The problem is that for the most part such organizationsare weak in terms of funding and capacity.

This is because in the case of the private sector in theAnglophone Caribbean, membership levels are low and voluntary, and in theabsence of a threat the cost of maintaining a standing organization is seen asdiscretionary. This is in contrast tothe Francophone Caribbean where involvement is a statutory requirement and associationsare well-funded, well-staffed, and speak with authority.

Sustainability for environmental groups, some smallertrades unions and NGOs is also problematic. As an alternative to local fundingthey have established working ties with like-minded external groups, but liketheir private sector counterparts depend to an extraordinary extent on the organizational,political, commercial, and fund raising skills of their full time leadership.

Despite the public sector’s sometimes visceral distrust ofthe private sector and of campaigning groups like the environmentalists, theCaribbean cannot hope to make significant economic progress unless the capacityof civil society is strengthened within the region, and a new more inclusivemodel is adopted by governments that allows alternative voices and new thinkingto emerge.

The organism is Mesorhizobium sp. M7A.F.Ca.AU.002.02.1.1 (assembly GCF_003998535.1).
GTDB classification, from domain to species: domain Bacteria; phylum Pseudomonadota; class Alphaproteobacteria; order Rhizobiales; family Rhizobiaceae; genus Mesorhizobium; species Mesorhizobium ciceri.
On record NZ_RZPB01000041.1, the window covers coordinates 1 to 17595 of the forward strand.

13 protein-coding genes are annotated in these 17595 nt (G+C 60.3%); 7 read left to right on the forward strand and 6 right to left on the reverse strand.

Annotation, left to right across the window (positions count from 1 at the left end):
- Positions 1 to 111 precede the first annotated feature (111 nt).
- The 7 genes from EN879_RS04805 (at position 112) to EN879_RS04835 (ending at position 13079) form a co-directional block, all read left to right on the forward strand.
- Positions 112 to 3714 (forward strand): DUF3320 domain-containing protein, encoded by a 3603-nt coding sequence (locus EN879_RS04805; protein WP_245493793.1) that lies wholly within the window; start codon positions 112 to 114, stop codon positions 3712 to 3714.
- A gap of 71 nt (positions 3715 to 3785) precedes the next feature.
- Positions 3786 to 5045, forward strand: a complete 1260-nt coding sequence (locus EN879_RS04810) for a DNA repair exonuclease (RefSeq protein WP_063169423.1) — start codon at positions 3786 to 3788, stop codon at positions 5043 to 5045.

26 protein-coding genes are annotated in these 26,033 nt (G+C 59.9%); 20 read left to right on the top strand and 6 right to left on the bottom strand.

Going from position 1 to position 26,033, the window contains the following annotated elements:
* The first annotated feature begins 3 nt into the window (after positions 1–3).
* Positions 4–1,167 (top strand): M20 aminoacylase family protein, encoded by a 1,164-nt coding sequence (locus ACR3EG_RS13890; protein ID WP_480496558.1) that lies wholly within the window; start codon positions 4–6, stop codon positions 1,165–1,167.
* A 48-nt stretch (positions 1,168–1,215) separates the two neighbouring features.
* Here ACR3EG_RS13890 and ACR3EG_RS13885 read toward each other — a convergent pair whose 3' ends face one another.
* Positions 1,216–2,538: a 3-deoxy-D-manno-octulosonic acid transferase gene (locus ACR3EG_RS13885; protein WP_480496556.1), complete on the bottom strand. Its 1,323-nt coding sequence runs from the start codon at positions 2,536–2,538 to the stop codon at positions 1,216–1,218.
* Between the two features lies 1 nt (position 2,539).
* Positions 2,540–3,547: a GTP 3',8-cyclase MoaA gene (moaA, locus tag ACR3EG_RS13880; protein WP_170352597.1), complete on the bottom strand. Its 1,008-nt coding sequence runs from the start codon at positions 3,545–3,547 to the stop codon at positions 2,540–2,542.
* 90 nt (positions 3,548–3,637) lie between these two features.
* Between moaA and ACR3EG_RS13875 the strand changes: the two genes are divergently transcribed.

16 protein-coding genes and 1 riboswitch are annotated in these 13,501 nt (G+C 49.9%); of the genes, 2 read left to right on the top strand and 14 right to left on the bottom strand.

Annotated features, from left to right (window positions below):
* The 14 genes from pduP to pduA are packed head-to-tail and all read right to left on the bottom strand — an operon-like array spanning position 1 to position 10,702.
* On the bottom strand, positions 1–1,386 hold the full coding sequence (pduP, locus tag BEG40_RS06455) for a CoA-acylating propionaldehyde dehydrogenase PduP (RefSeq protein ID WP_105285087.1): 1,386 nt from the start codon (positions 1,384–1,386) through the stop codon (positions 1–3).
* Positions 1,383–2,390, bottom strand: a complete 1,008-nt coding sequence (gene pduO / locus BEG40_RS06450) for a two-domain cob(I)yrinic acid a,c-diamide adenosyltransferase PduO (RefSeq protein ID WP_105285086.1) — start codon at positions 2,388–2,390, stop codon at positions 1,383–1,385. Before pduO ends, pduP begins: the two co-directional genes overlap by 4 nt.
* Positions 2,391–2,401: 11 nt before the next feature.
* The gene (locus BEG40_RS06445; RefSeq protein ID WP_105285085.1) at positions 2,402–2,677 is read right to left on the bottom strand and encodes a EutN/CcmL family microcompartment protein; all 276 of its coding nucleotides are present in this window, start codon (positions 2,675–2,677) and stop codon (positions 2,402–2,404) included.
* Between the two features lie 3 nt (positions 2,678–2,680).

While such thoughts clearly worry some in government and thepolitical parties as they are seen as eroding the status quo and the old orderthat has all but prevailed since independence, the role of and interface withcivil society is an issue that the region as a whole needs to address now if itis to ensure sustainable growth and future stability.

David Jessop is a consultant to the Caribbean Council andcan be contacted at


Previous columns can be found at www.caribbean-council.org